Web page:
And, doing it all yourself means “you don't have different interests being served,” Scott says. “You can render a better project in a much more efficient manner.”
Paula Stephens is an Atlanta-based writer.
SIDEBAR: Designing for density
Retailers in particular can reap the benefits inherent in designing spaces that include residential units. Not only is it true that having residential neighbors supports retail through longer business hours leading to greater sales, but underused retail developments can provide much-needed space for housing.
Creating a mixed-use plan often involves rethinking an existing site, and many times includes tearing down and beginning again. In this same spirit of reconfiguring an existing site, Perkowitz + Ruth Architects is currently designing University Commons, in Azusa, Calif., an urban infill redevelopment project that calls for demolishing an existing retail center in favor of a strong street grid of six blocks with an urban scale.
The composition of the six blocks creates a synergy of uses and a desirable intensity of pedestrian and commercial activity. The mix of planned uses includes a market with loft units above, a drug store with surface parking and a strong landscaped boundary edge, an anchor retail tenant and several small pedestrian-oriented shops that face out to the street. A block of urban-style town homes completes the mix.
Another way to incorporate housing into a commercial mix is the adaptive re-use of an existing urban building. “Adaptive re-use can provide a special opportunity to preserve the urban structures of mid-century or earlier as they often contain a charm that cannot be re-created today,” says Alan Pullman, AIA, senior associate and design director of Studio One Eleven, a division of Perkowitz + Ruth Architects.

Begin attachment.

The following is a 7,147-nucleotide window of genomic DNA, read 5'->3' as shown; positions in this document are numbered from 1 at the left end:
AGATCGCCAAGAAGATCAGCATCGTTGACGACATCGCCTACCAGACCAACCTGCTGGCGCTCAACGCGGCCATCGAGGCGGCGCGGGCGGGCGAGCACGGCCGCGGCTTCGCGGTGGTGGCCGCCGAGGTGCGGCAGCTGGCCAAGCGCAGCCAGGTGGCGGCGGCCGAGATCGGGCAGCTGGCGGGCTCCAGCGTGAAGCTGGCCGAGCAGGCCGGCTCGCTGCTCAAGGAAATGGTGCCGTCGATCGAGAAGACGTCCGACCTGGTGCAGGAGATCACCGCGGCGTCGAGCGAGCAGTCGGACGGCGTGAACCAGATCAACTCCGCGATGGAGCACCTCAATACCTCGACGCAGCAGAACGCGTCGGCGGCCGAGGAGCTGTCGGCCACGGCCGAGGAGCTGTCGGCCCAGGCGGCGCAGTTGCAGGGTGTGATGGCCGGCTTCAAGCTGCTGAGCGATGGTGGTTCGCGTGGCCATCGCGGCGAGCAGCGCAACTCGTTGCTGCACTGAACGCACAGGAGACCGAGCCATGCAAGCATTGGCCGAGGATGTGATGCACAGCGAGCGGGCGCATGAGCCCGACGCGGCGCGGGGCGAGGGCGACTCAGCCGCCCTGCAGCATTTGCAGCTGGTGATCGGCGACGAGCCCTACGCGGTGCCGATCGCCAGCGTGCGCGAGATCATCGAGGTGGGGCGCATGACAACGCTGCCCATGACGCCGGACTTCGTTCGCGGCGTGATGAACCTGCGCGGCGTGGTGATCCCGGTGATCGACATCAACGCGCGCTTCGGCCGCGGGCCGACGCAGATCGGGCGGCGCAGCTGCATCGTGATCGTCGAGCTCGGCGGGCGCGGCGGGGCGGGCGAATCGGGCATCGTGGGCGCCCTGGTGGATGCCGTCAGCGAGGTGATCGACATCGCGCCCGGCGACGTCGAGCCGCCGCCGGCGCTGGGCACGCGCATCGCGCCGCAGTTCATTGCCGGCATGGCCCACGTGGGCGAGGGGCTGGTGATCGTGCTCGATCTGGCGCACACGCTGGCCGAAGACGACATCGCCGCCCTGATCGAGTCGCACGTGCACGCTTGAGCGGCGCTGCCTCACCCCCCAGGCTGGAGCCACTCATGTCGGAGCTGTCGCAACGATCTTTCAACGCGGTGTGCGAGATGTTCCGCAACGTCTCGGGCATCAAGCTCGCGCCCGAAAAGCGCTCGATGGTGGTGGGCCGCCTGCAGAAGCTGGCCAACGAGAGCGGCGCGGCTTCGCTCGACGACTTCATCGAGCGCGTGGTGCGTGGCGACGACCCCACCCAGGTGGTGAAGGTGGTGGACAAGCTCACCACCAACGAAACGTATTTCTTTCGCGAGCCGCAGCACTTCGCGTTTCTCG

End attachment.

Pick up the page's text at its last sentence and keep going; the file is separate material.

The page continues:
On Pine Avenue in Long Beach, Calif., Studio One Eleven is designing the Pine Lofts, an adaptive re-use of two commercial buildings into 16 high-end residential lofts.
“Inherent in these two buildings are elements of distinctive and desirable urban living spaces, such as open wood bowstring truss roofs and high, light-filled ceilings. The building's existing configuration easily lends itself to the beloved California Courtyard style, with all units boasting entries directly onto a garden courtyard area,” adds Pullman.
Existing surface parking provides the space for a communal garden courtyard filled with a lawn, trees, and a sparkling fountain, while new parking for tenants is moved to the back of the building. Each entry features a distinctive semi-enclosed patio, and upper units have exterior sun porches, allowing full benefit to be had of the project location's temperate beach climate.
The movement toward urban-style mixed use that includes housing is driven by both need and desire and creates for those of us in the development community an exciting opportunity to define new ways to create better environments in which to live, work and play.
Tess Ferguson is an Atlanta-based writer.